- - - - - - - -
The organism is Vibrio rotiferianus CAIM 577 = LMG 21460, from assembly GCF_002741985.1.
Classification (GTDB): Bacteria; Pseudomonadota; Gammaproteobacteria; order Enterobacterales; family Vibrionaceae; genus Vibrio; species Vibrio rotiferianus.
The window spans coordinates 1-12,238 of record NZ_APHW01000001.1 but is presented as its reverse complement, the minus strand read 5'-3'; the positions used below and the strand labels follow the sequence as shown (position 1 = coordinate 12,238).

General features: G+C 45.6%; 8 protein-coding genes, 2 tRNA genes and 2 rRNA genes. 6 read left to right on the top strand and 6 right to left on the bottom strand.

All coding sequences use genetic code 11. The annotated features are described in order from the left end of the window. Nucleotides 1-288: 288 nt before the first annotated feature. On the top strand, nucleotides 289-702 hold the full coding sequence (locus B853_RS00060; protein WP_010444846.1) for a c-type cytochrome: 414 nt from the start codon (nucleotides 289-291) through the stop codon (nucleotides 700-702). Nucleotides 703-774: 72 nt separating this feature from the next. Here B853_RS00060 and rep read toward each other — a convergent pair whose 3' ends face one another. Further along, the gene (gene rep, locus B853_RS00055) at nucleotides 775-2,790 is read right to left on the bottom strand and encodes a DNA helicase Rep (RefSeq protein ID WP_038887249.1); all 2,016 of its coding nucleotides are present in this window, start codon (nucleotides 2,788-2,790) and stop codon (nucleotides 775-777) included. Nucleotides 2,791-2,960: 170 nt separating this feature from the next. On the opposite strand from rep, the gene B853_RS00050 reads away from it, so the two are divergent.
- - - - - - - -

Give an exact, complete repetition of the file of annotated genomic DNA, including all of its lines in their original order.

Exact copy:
The organism is Vibrio rotiferianus CAIM 577 = LMG 21460, from assembly GCF_002741985.1.
Classification (GTDB): Bacteria; Pseudomonadota; Gammaproteobacteria; order Enterobacterales; family Vibrionaceae; genus Vibrio; species Vibrio rotiferianus.
The window spans coordinates 1-12,238 of record NZ_APHW01000001.1 but is presented as its reverse complement, the minus strand read 5'-3'; the positions used below and the strand labels follow the sequence as shown (position 1 = coordinate 12,238).

General features: G+C 45.6%; 8 protein-coding genes, 2 tRNA genes and 2 rRNA genes. 6 read left to right on the top strand and 6 right to left on the bottom strand.

All coding sequences use genetic code 11. The annotated features are described in order from the left end of the window. Nucleotides 1-288: 288 nt before the first annotated feature. On the top strand, nucleotides 289-702 hold the full coding sequence (locus B853_RS00060; protein WP_010444846.1) for a c-type cytochrome: 414 nt from the start codon (nucleotides 289-291) through the stop codon (nucleotides 700-702). Nucleotides 703-774: 72 nt separating this feature from the next. Here B853_RS00060 and rep read toward each other — a convergent pair whose 3' ends face one another. Further along, the gene (gene rep, locus B853_RS00055) at nucleotides 775-2,790 is read right to left on the bottom strand and encodes a DNA helicase Rep (RefSeq protein ID WP_038887249.1); all 2,016 of its coding nucleotides are present in this window, start codon (nucleotides 2,788-2,790) and stop codon (nucleotides 775-777) included. Nucleotides 2,791-2,960: 170 nt separating this feature from the next. On the opposite strand from rep, the gene B853_RS00050 reads away from it, so the two are divergent.